“The Migration Policy Institute, they have an estimate that says of the 11 million illegal immigrants now living in the country 820,000 of them are convicted criminals. The most recent numbers show that in 2010 – 55,000 illegal immigrants were being held right here in federal prisons; and when it comes to federal crime data from 2015, get this number, 36.6 percent of the more than 70,000 federal sentences for offenses were committed by illegal immigrants; and if you look at the breakdown of the numbers for federal sentences from last year alone, illegal immigrants responsible for: 18 percent of drug trafficking, 30 percent of kidnapping/hostage-taking, 75 percent of drug possession, ten percent of money laundering, 21 percent of National Defense sentences, five percent of murder sentences, and right here in the great state of Texas well there have been hundreds of thousands of crimes only in the last few years alone.”
None of the Accountability
Immigration is an important topic to discuss, but that discussion shouldn’t happen in a vacuum, like on Hannity, where only crime statistics matter. The subtle narrative on the show is that all immigrants who are in the U.S. without a proper visa are dangerous, costly, and the audience should be outraged at this. Mr. Hannity is beyond reproach for pushing this narrative simply because he occasionally claims, off-air, that he’s not a journalist, but a commentator.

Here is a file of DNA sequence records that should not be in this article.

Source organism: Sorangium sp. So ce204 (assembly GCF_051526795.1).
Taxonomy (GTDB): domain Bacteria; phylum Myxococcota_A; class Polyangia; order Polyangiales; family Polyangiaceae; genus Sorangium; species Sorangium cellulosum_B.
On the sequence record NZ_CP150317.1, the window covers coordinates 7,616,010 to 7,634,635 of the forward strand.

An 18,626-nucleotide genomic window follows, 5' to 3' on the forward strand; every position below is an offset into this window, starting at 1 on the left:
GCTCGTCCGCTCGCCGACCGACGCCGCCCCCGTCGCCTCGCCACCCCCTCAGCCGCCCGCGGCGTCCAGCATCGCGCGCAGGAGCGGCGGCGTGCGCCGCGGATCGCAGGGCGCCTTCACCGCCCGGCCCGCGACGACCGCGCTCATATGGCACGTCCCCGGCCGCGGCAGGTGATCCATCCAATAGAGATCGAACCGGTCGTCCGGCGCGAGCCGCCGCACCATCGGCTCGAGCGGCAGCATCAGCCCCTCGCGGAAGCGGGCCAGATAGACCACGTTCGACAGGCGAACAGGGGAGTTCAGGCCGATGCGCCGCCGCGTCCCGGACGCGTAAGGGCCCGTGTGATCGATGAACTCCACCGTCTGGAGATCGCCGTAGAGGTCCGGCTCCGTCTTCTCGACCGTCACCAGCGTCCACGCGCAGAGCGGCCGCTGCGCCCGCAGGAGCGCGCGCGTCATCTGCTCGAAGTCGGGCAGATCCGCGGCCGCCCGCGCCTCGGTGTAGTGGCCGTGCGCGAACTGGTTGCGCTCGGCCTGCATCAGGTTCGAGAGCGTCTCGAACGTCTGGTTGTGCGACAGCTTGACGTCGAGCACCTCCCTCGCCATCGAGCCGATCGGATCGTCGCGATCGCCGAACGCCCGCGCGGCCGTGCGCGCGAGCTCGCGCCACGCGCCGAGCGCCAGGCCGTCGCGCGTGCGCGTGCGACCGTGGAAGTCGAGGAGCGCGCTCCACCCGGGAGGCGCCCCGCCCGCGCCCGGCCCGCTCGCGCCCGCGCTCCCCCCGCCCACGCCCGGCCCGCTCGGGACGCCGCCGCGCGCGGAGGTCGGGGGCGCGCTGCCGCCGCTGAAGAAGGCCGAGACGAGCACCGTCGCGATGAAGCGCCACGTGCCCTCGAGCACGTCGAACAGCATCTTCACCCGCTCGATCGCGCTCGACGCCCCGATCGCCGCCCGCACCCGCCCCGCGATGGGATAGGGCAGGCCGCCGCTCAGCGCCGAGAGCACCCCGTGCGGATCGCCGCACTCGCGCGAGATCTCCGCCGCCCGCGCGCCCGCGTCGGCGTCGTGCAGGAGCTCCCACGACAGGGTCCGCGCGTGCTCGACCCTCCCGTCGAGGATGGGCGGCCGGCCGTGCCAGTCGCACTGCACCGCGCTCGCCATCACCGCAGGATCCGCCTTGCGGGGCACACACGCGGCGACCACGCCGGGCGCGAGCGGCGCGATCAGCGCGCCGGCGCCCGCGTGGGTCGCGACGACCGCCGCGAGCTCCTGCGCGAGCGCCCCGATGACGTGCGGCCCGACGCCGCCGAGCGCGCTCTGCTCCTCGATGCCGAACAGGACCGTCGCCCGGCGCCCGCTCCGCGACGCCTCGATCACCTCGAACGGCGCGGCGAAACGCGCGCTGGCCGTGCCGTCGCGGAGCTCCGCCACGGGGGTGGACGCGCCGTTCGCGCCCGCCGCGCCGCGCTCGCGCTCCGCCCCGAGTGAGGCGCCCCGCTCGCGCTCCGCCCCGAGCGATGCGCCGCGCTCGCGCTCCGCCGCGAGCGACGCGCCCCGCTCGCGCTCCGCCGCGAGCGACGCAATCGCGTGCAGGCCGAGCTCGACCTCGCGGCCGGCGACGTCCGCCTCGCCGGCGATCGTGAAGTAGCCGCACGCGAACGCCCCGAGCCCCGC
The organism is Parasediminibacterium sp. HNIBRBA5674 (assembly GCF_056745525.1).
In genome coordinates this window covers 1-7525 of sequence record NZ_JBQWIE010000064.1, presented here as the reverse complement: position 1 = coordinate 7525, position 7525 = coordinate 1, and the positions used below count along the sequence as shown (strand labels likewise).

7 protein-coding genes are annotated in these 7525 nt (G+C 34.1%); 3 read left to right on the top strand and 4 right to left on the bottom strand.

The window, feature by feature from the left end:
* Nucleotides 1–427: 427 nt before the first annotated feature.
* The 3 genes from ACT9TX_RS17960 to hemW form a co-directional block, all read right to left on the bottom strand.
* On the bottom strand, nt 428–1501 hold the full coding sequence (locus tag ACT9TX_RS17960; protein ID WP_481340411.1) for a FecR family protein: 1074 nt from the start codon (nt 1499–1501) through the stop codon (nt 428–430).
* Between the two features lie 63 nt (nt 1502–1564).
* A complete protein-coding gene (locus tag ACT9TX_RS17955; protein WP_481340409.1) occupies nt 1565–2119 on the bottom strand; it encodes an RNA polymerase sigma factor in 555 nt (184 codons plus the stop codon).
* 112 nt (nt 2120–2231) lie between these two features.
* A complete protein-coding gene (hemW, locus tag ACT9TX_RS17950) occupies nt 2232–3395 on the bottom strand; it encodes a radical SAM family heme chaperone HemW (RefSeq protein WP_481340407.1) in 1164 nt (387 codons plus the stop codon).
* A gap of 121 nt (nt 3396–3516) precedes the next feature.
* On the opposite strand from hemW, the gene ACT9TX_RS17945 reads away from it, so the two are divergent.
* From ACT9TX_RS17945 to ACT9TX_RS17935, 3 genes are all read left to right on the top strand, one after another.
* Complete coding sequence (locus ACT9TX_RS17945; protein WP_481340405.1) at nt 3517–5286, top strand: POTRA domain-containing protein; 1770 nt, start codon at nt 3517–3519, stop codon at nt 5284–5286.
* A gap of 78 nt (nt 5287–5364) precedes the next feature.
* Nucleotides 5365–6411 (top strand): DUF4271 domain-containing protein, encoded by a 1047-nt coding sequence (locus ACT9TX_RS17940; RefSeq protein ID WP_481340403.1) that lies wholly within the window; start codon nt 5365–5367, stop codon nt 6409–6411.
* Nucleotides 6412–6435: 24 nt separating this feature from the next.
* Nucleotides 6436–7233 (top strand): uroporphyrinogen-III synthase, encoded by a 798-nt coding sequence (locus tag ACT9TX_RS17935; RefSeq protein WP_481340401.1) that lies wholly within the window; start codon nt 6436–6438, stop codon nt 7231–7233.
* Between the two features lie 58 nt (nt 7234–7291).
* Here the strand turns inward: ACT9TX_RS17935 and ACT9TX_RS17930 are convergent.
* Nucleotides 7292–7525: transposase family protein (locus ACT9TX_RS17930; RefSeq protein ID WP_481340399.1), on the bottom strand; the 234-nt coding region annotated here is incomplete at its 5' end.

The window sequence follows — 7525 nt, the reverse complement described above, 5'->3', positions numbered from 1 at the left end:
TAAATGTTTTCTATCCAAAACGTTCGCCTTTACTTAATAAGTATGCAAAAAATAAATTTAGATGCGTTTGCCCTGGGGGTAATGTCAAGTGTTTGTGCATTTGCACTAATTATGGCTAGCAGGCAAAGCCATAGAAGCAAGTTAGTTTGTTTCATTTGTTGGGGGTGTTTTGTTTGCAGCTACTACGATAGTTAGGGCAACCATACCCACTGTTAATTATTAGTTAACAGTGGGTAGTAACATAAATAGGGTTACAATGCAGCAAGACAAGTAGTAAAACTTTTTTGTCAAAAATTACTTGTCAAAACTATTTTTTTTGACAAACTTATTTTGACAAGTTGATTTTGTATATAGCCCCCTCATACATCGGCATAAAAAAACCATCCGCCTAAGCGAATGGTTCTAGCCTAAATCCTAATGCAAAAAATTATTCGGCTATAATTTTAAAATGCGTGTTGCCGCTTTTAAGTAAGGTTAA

This recalls the frequent on-and-off-screen battles between Mr. Hannity and Jon Stewart while the latter was still with Comedy Central. Mr. Hannity would often criticize Mr. Stewart for being beyond reproach with the claim that Mr. Stewart was not a journalist, but a comedian.
Despite the apparent hypocrisy here, Mr. Hannity continues to use his position to advocate, not only for outrage against immigrants, but also for his favored presidential candidate, Donald Trump. In the last year alone, Mr. Hannity has given Mr. Trump’s face alone more than $31 million in free air-time. Segments on Mr. Trump’s policies, family, and surrogates are not included in that study. It’s just air-time for the face of Mr. Trump.
With all the authority of a TV news reporter and none of the accountability, Mr. Hannity is free to devote his show to claims that have long since been debunked – like that Mr. Trump opposed the Iraq War, or conspiracy theories around Hillary Clinton’s health condition.
Mr. Hannity is also free to share advice with Mr. Trump’s political campaign, and pepper Mr. Trump and his family for interviews, something that journalists are typically prohibited from doing.
Mr. Hannity was asked if he was jockeying for a position in Mr. Trump’s potential presidential administration by The New York Times. He denied the idea as laughable; however, with all the authority of a TV news reporter and none of the accountability, it’s entirely possible.